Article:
Judges aim to apply admissibility criteria to the psychological assessment tools used in court, but they also seem to struggle to apply these criteria, which may lead assessments to rarely be challenged or scrutinized in court, even when they should be. Neal and colleagues focused the analysis on whether 30 psychological tools of the 364 studied earlier tended to be discussed and challenged by the courts. They screened a database of federal courts from 2016 to 2018 and identified 372 cases that had involved the use of at least one of the 30 tools of interest. For each case, they determined whether the tool’s admissibility had been challenged and, if so, on what grounds and with what result. Of the 372 cases, only 19 involved a challenge to a tool’s admissibility or the admissibility of testimony relying on the tool, and in only 6 cases was the psychological-assessment evidence ruled inadmissible. Most of the challenges focused on fit (i.e., does the tool serve to inform about the type of problem at issue) or validity (i.e., does the tool measure what it purports to measure), and the first resulted in more rejections of the testimony than the latter. Also, there was little relation between a tool’s quality and the likelihood of its being challenged: The three tools reviewed as most unfavorable and not generally accepted were not challenged at all.
Suggestions for psychologists, law practitioners, and members of the public
Given the mixed quality of the assessment tools used in court and the low level of challenges these face, the authors suggest that psychological scientists should create stronger measures and encourage experts to use tools that are valid and suitable for the task at hand. Specifically, Neal and colleagues point out that practitioners should be aware that a tool might be valid only for specific purposes (i.e., context-relevant validity). The authors also suggest that attorneys and judges have access to low-cost or free online resources that might help them get basic information about the different tools—for example, the MMY provides information about purpose, appropriate population, score ranges, and quality for more than 3,500 tests. Law practitioners would thus be in a better place to evaluate the foundations of an expert’s testimony and whether the information given by the tool is relevant to the case. Similarly, members of the public interacting with psychologists in the legal system (e.g., litigants) could also procure information about psychological tools so that they can discuss them with their attorneys during the legal process. Overall, Neal and colleagues hope that their findings encourage psychological scientists, psychologists serving as experts in legal contexts, attorneys and judges, and members of the public to improve their own and others’ knowledge about psychological assessment and to question these tools more often. This way, psychological experts involved in legal cases might produce the highest quality of practice, Neal and colleagues suggest.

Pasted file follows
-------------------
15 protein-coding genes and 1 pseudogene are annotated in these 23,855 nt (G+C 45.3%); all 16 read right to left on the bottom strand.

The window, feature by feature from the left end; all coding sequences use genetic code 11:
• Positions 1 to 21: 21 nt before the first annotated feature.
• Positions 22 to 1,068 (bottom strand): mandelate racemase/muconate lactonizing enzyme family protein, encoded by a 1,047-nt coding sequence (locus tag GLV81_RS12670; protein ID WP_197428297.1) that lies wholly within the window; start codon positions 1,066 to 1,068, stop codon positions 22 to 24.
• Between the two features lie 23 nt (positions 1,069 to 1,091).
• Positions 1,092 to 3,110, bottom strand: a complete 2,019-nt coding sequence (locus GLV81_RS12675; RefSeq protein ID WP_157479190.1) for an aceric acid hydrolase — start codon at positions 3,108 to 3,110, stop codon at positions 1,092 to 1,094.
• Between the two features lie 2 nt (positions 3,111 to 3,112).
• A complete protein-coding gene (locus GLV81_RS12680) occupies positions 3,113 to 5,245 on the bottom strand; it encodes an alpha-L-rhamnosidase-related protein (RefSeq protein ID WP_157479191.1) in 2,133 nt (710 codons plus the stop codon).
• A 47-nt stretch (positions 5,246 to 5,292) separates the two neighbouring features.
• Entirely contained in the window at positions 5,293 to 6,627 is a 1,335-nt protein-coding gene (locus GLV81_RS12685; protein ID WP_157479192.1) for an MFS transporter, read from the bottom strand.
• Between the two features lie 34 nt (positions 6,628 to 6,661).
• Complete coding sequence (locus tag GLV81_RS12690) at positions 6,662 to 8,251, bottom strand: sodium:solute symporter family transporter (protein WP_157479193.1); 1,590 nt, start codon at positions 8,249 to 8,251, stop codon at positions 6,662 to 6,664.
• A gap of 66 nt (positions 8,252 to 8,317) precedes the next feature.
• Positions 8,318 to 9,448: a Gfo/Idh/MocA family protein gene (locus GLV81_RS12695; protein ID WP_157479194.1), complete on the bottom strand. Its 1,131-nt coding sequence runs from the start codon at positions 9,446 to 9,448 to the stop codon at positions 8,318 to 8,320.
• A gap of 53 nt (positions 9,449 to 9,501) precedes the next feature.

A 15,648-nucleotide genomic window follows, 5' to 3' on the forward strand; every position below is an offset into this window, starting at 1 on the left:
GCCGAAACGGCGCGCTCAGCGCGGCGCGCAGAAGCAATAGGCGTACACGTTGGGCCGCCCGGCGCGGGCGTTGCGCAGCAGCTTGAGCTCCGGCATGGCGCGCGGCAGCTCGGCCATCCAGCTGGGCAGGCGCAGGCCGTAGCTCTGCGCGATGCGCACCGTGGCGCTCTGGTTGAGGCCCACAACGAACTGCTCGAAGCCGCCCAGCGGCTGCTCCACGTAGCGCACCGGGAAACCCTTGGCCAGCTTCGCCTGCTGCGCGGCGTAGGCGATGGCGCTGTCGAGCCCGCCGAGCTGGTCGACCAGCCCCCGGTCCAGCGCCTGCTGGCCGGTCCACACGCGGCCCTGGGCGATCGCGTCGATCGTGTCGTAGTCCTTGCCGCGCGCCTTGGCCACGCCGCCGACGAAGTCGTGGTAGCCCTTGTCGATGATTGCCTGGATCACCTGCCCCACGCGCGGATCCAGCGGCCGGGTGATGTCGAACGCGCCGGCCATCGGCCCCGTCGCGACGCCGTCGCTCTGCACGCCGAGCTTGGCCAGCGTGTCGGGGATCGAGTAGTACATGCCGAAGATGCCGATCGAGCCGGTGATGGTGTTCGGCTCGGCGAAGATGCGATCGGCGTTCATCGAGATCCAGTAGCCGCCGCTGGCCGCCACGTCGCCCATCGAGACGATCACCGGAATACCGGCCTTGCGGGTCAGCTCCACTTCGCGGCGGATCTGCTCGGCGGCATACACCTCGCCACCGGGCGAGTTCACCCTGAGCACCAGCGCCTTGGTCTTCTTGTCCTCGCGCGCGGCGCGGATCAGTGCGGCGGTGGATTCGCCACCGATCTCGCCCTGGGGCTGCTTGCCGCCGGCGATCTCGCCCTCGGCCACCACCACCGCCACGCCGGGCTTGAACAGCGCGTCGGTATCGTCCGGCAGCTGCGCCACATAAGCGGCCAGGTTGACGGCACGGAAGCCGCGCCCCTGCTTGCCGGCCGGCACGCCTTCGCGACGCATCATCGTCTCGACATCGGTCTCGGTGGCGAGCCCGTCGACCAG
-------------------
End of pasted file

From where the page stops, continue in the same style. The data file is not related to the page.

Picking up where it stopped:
Criteria for admissibility of scientific evidence in court—Daubert
In an accompanying commentary, David DeMatteo, Sarah Fishel, and Aislinn Tansey examine in detail the criteria for admissibility of expert testimony and, in light of Neal et al.’s article, how these criteria are faring in keeping “junk science” out of the courts. In 1993, in Daubert v. Merrell Dow Pharmaceuticals, Inc., the Supreme Court of the United States articulated four criteria for admissibility of evidence: (a) derived from methodology that has or can be tested empirically, (b) subjected to peer review and publication, (c) known potential rate of error, and (d) achieved general acceptance in its relevant scientific community. Daubert has been extended to all forms of expert evidence and is the admissibility standard in all federal courts. However, as Neal et al. showed, judges and attorneys seem to struggle to apply Daubert because they lack the knowledge and training to fully understand the tools used by forensic scientists. As a result, inaccurate data might be regularly admitted into court proceedings, with dire outcomes. In line with Neal et al.’s suggestions, DeMatteo and colleagues propose that judges and attorneys become more informed about scientific matters (e.g., law schools could offer a Basic Science course) and that psychologists receive better forensic training and select appropriate assessment tools.
See related news release.